Deutsch-Ordens-Priester (Deutscher Orden)
Ordo Fratrum Domus Hospitalis Sanctae Mariae Teutonicorum in Jerusalem
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1190, Acre (Palestine), by citizens of Bremen and Lübeck, as Order of the Fraternal House of the Hospitallers of St Mary of the Teutons in Jerusalem, known also in English and French as Teutonic Knights of St Mary's Hospital at Jerusalem -- Chevaliers Teutoniques de l'Hôpital Sainte Marie de Jerusalem. Was granted protection by Clement II. Subsequently was also referred to as Knights of the Teutonic Order. Transformed, 1198, into a mendicant order of Catholic knights and confirmed as such, 19 Feb 1199, by Innocence III; was associated with a German hospital, using the rule of the Knights Templar. The Order acquired a military character, was granted sovereign rights in the 13th century, and had considerable influence until the 16th century. A separate order, the Livonian Order (Livonian Knights), known also as Knights of the Sword or Brothers of the Sword, created in 1201, merged with the Teutonic Order in 1237. The rule was revised in 1606. The order divided during the reformation, when the Grand Master and some of his Knights became Lutherans and started a separate order. The Order was dissolved, 24 Apr 1809, by Napoleon I, in all the states of the Federation of the Rhine. After Napoleon I dissolved the Order in the countries under his rule, the seat of the Grand Master was settled in Vienna. During the reign of Napoleon I the Teutonic Order could carry out its activities in the countries under the Habsburg crown. The Great Chapter adopted, 26 Feb 1839, the revised constitution now called the 'Statutes of the Teutonic Order' for short, limiting activity to charitable and pastoral undertakings. Pope Pius IX confirmed new Rules, 14 July 1871. The Rules of the Brothers were adapted to modern needs and adjusted to the Canon Law in force from 1918, and were confirmed, 27 Nov 1929, by the Holy See. The Rules of the Sisters were also revised and definitely approved, 17 Nov 1939, by the Holy See. Since Vatican Council II called for a modernization of monastic life, the order's rule were renewed, laid down in 'Rules and Statutes' and approved by a number of General Chapters. They were approved, 8 June 1977, by the Apostolic See. Finally, the 'Rules and Statutes of the Brothers' and the 'Life Rules and Statutes of the Sisters' were adapted to the requirements of the new Canon Law by General Chapter, 20 Aug - 3 Sep 1991, Lana. Functions primarily as an honorary ecclesiastical institution. Today the Teutonic Order works in three branches; the Brothers (a clerical congregation); the Sisters (a clerical congregation); the third branch (lay members and priests), affiliated with the Order as Familiaren or as Honorary Knights.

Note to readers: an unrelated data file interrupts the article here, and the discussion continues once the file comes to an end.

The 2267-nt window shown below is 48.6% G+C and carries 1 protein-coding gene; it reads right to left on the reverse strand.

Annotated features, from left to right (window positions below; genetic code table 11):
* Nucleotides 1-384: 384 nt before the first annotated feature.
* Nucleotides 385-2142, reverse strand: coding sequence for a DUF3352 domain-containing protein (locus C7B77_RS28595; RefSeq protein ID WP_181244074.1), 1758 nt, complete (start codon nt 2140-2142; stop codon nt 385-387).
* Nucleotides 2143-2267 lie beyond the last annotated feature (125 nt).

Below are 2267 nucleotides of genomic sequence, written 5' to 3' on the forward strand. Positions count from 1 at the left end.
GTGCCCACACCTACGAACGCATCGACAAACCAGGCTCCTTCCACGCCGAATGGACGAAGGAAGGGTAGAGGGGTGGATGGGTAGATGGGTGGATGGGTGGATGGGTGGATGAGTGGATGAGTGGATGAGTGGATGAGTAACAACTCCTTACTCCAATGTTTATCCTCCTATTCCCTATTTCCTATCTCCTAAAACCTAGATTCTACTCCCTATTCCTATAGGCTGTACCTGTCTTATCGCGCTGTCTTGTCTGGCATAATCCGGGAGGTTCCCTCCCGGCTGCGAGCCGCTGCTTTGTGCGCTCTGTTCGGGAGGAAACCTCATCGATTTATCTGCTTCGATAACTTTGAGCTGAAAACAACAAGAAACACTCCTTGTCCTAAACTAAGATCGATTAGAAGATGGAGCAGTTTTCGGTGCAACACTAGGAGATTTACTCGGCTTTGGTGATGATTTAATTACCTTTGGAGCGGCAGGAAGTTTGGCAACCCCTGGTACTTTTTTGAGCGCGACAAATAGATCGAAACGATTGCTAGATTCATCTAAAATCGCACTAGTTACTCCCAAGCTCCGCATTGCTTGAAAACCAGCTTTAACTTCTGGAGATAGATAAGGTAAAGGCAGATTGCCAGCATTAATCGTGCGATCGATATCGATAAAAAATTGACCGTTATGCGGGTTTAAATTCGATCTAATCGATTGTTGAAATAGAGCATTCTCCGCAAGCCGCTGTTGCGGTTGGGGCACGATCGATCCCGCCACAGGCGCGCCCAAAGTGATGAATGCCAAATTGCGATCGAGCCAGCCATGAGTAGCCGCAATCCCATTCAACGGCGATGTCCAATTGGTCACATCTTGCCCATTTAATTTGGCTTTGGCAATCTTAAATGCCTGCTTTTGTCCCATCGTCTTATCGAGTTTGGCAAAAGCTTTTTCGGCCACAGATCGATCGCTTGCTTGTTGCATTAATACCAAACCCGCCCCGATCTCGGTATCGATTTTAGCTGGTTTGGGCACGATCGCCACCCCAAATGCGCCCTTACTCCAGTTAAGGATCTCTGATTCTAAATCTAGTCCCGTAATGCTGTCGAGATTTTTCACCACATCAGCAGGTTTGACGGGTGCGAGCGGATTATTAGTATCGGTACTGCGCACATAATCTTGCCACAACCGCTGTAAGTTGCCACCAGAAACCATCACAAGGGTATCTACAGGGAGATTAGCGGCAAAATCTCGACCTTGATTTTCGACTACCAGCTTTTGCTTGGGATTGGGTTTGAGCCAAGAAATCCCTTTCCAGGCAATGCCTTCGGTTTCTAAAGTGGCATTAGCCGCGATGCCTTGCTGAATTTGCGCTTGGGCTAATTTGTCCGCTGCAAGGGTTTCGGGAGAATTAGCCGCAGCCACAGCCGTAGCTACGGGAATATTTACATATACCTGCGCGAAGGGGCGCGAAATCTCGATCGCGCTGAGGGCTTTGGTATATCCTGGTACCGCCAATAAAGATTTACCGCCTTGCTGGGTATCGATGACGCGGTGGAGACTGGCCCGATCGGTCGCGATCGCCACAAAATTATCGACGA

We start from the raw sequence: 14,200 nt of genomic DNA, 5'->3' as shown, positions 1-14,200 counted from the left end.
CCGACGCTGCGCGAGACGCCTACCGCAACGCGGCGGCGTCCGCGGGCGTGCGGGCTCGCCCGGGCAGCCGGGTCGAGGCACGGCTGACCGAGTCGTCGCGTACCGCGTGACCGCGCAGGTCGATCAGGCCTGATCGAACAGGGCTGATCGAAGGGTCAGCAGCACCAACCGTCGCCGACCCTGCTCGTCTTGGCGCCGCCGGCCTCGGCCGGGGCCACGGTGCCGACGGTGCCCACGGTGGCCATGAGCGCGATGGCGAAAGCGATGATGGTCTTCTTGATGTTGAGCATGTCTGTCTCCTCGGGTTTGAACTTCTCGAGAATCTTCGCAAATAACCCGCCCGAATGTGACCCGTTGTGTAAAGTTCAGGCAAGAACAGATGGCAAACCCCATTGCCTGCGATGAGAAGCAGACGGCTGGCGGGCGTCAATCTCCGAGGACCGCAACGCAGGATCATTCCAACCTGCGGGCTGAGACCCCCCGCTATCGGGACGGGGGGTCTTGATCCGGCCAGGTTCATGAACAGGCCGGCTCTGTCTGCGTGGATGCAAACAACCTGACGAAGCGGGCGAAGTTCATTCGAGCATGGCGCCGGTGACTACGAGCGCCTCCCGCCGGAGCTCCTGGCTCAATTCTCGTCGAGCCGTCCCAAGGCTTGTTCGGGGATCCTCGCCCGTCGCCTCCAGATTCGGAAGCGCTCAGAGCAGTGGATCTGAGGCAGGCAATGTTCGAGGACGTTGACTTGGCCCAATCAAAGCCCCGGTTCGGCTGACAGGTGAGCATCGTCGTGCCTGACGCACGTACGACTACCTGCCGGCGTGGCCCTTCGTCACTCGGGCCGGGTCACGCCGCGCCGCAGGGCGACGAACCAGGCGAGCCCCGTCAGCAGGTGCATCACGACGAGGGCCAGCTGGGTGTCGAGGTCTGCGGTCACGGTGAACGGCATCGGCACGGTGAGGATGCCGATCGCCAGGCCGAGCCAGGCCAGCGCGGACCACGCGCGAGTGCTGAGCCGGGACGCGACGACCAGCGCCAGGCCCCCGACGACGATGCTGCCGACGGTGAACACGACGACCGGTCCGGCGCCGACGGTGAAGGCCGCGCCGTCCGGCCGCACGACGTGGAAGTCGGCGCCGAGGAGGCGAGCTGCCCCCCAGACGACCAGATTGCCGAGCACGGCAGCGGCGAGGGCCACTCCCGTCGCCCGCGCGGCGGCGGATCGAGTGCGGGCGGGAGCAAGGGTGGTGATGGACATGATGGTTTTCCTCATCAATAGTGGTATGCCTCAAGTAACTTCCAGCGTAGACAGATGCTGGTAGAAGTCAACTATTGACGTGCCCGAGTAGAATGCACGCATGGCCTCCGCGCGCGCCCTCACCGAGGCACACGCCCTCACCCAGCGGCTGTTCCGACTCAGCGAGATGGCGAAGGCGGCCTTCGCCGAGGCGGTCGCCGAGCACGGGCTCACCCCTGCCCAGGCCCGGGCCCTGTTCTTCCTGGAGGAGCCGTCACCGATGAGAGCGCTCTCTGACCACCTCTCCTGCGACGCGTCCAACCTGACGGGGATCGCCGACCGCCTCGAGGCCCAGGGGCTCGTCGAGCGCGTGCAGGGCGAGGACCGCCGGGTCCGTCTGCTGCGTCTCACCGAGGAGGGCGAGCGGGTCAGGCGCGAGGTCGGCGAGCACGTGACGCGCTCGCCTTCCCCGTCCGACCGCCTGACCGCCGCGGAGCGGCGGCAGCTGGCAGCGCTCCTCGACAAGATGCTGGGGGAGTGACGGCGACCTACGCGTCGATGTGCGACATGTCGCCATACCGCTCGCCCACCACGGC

Observe a life of prayer and contemplation; provide pastoral care and social services; maintain and publish documentation on the Teutonic Order; guarantee custodianship of museums.Available with paid subscription only.
Maintains museums: Museum of the Teutonic Order; Treasury of the Order of Teutonic Knights.
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Members in 8 countries
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UN Sustainable Development Goals **
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